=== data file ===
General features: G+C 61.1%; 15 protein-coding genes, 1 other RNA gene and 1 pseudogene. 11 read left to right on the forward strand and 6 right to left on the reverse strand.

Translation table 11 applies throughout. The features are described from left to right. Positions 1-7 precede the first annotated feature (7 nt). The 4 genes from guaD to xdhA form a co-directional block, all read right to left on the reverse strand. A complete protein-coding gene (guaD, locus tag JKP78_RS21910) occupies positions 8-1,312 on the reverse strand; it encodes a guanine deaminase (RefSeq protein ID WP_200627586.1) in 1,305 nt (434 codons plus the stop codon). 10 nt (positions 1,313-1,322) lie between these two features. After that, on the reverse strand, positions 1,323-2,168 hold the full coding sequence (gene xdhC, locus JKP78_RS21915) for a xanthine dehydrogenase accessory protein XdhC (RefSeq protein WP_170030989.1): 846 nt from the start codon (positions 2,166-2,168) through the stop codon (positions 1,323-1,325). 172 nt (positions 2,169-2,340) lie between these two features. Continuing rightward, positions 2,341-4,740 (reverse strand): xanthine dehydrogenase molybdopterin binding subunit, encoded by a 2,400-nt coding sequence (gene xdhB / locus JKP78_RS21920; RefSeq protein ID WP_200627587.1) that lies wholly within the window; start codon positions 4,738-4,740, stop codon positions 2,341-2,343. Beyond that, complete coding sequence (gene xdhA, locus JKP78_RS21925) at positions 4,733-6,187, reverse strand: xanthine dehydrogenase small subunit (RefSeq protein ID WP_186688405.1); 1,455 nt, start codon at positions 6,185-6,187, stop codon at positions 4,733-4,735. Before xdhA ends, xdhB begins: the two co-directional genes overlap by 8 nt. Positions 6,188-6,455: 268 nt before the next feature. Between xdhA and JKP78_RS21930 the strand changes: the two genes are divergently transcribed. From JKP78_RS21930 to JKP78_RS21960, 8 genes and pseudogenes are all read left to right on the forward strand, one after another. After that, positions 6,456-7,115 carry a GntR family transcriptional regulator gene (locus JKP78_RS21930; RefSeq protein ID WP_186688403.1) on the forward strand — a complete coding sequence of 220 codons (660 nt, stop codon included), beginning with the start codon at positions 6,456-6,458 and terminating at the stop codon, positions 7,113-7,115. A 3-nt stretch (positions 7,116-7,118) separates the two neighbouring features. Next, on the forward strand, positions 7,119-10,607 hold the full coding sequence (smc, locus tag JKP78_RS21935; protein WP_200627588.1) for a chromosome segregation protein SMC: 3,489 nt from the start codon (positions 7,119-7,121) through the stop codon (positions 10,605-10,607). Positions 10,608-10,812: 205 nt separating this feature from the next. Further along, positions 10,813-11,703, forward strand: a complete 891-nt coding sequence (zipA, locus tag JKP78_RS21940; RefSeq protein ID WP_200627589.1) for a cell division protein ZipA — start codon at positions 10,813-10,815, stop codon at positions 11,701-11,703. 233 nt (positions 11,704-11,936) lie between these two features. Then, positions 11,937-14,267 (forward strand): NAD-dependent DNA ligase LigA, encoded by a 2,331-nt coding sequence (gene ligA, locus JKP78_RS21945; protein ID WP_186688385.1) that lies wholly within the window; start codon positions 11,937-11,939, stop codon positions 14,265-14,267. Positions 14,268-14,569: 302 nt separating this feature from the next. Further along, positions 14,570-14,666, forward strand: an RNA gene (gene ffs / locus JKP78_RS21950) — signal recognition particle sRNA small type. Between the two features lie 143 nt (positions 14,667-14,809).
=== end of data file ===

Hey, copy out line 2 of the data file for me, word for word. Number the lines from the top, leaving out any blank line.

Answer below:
Translation table 11 applies throughout. The features are described from left to right. Positions 1-7 precede the first annotated feature (7 nt). The 4 genes from guaD to xdhA form a co-directional block, all read right to left on the reverse strand. A complete protein-coding gene (guaD, locus tag JKP78_RS21910) occupies positions 8-1,312 on the reverse strand; it encodes a guanine deaminase (RefSeq protein ID WP_200627586.1) in 1,305 nt (434 codons plus the stop codon). 10 nt (positions 1,313-1,322) lie between these two features. After that, on the reverse strand, positions 1,323-2,168 hold the full coding sequence (gene xdhC, locus JKP78_RS21915) for a xanthine dehydrogenase accessory protein XdhC (RefSeq protein WP_170030989.1): 846 nt from the start codon (positions 2,166-2,168) through the stop codon (positions 1,323-1,325). 172 nt (positions 2,169-2,340) lie between these two features. Continuing rightward, positions 2,341-4,740 (reverse strand): xanthine dehydrogenase molybdopterin binding subunit, encoded by a 2,400-nt coding sequence (gene xdhB / locus JKP78_RS21920; RefSeq protein ID WP_200627587.1) that lies wholly within the window; start codon positions 4,738-4,740, stop codon positions 2,341-2,343. Beyond that, complete coding sequence (gene xdhA, locus JKP78_RS21925) at positions 4,733-6,187, reverse strand: xanthine dehydrogenase small subunit (RefSeq protein ID WP_186688405.1); 1,455 nt, start codon at positions 6,185-6,187, stop codon at positions 4,733-4,735. Before xdhA ends, xdhB begins: the two co-directional genes overlap by 8 nt. Positions 6,188-6,455: 268 nt before the next feature. Between xdhA and JKP78_RS21930 the strand changes: the two genes are divergently transcribed. From JKP78_RS21930 to JKP78_RS21960, 8 genes and pseudogenes are all read left to right on the forward strand, one after another. After that, positions 6,456-7,115 carry a GntR family transcriptional regulator gene (locus JKP78_RS21930; RefSeq protein ID WP_186688403.1) on the forward strand — a complete coding sequence of 220 codons (660 nt, stop codon included), beginning with the start codon at positions 6,456-6,458 and terminating at the stop codon, positions 7,113-7,115. A 3-nt stretch (positions 7,116-7,118) separates the two neighbouring features. Next, on the forward strand, positions 7,119-10,607 hold the full coding sequence (smc, locus tag JKP78_RS21935; protein WP_200627588.1) for a chromosome segregation protein SMC: 3,489 nt from the start codon (positions 7,119-7,121) through the stop codon (positions 10,605-10,607). Positions 10,608-10,812: 205 nt separating this feature from the next. Further along, positions 10,813-11,703, forward strand: a complete 891-nt coding sequence (zipA, locus tag JKP78_RS21940; RefSeq protein ID WP_200627589.1) for a cell division protein ZipA — start codon at positions 10,813-10,815, stop codon at positions 11,701-11,703. 233 nt (positions 11,704-11,936) lie between these two features. Then, positions 11,937-14,267 (forward strand): NAD-dependent DNA ligase LigA, encoded by a 2,331-nt coding sequence (gene ligA, locus JKP78_RS21945; protein ID WP_186688385.1) that lies wholly within the window; start codon positions 11,937-11,939, stop codon positions 14,265-14,267. Positions 14,268-14,569: 302 nt separating this feature from the next. Further along, positions 14,570-14,666, forward strand: an RNA gene (gene ffs / locus JKP78_RS21950) — signal recognition particle sRNA small type. Between the two features lie 143 nt (positions 14,667-14,809).